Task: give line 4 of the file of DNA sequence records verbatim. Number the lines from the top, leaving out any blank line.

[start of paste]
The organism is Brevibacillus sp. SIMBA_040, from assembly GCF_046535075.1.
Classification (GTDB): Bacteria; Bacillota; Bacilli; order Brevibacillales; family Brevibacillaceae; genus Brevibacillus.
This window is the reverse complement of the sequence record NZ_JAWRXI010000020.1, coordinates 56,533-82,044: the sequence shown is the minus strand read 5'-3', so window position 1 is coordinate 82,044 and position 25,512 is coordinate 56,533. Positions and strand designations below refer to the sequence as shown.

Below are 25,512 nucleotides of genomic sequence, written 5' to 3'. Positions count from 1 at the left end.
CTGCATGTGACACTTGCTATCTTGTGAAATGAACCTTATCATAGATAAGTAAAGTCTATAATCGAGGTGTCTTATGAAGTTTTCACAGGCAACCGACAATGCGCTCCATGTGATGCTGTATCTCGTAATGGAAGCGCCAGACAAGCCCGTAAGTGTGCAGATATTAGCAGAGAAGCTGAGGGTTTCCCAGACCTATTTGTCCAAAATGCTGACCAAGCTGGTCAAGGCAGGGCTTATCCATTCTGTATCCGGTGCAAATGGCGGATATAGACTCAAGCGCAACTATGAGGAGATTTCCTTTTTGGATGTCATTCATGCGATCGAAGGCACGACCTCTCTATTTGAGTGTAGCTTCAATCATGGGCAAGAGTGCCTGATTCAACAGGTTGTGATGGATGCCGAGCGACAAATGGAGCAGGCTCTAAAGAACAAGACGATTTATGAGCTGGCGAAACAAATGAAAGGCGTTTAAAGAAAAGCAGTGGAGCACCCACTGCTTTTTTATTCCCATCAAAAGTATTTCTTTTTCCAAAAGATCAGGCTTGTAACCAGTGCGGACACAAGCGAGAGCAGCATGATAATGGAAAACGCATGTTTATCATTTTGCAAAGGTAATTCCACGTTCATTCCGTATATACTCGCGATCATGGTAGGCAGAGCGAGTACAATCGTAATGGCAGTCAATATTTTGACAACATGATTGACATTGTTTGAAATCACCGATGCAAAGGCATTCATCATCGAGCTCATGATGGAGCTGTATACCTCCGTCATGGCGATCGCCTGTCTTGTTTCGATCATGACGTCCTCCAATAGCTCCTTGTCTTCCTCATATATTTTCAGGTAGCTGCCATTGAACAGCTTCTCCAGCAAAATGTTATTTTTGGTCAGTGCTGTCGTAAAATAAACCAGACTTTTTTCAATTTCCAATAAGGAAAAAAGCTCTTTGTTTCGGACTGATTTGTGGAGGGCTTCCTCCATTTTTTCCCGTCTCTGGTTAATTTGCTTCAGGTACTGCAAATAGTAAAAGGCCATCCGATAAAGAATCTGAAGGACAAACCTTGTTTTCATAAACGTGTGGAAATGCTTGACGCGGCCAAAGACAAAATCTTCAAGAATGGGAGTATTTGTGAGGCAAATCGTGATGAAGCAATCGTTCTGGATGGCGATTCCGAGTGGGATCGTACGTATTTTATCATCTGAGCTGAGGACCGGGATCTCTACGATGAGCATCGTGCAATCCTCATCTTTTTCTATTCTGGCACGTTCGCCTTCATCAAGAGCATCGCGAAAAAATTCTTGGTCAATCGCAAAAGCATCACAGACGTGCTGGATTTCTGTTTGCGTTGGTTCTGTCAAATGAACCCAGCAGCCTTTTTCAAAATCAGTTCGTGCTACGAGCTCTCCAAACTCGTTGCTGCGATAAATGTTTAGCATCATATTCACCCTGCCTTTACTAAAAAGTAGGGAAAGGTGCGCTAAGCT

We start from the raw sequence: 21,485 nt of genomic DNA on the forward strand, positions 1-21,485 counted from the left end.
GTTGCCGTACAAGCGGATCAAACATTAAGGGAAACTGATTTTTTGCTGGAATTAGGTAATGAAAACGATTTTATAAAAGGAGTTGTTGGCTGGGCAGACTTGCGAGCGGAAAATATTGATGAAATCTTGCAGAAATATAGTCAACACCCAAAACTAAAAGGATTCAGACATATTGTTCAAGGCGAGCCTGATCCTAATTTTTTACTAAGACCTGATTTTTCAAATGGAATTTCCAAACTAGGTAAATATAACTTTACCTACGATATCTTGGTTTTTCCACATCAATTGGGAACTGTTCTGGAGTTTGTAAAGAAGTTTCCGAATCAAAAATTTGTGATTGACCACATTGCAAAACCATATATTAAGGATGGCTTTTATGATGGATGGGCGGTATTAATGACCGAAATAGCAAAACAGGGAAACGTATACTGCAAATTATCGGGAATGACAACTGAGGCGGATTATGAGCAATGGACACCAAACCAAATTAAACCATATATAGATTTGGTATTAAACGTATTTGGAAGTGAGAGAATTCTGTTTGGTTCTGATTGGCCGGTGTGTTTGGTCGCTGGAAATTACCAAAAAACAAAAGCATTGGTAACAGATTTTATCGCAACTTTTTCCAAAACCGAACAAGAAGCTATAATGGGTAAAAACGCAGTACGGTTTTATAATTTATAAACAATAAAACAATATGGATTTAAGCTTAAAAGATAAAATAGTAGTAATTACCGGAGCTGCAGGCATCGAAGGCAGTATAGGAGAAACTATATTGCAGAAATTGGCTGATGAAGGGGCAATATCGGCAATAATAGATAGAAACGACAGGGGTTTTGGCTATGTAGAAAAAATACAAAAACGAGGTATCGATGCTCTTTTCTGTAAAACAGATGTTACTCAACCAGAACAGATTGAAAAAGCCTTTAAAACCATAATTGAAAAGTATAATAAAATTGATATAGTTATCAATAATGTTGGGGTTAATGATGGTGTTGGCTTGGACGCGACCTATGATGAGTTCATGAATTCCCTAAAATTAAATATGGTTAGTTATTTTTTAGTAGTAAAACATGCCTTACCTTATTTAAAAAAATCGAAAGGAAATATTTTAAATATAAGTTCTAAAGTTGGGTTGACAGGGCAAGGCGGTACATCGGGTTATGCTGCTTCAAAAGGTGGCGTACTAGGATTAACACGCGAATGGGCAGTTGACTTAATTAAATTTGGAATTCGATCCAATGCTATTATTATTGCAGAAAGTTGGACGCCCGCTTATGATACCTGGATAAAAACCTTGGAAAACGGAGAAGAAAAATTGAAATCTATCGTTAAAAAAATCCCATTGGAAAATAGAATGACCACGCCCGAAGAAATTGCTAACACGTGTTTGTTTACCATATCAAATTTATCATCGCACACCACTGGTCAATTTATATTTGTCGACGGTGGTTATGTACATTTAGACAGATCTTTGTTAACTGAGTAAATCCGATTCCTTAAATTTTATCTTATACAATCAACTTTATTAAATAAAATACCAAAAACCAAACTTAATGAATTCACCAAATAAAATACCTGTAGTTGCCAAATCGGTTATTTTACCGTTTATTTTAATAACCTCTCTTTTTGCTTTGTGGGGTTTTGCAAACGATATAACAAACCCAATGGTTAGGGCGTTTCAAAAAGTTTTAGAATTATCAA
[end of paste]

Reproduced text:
Below are 25,512 nucleotides of genomic sequence, written 5' to 3'. Positions count from 1 at the left end.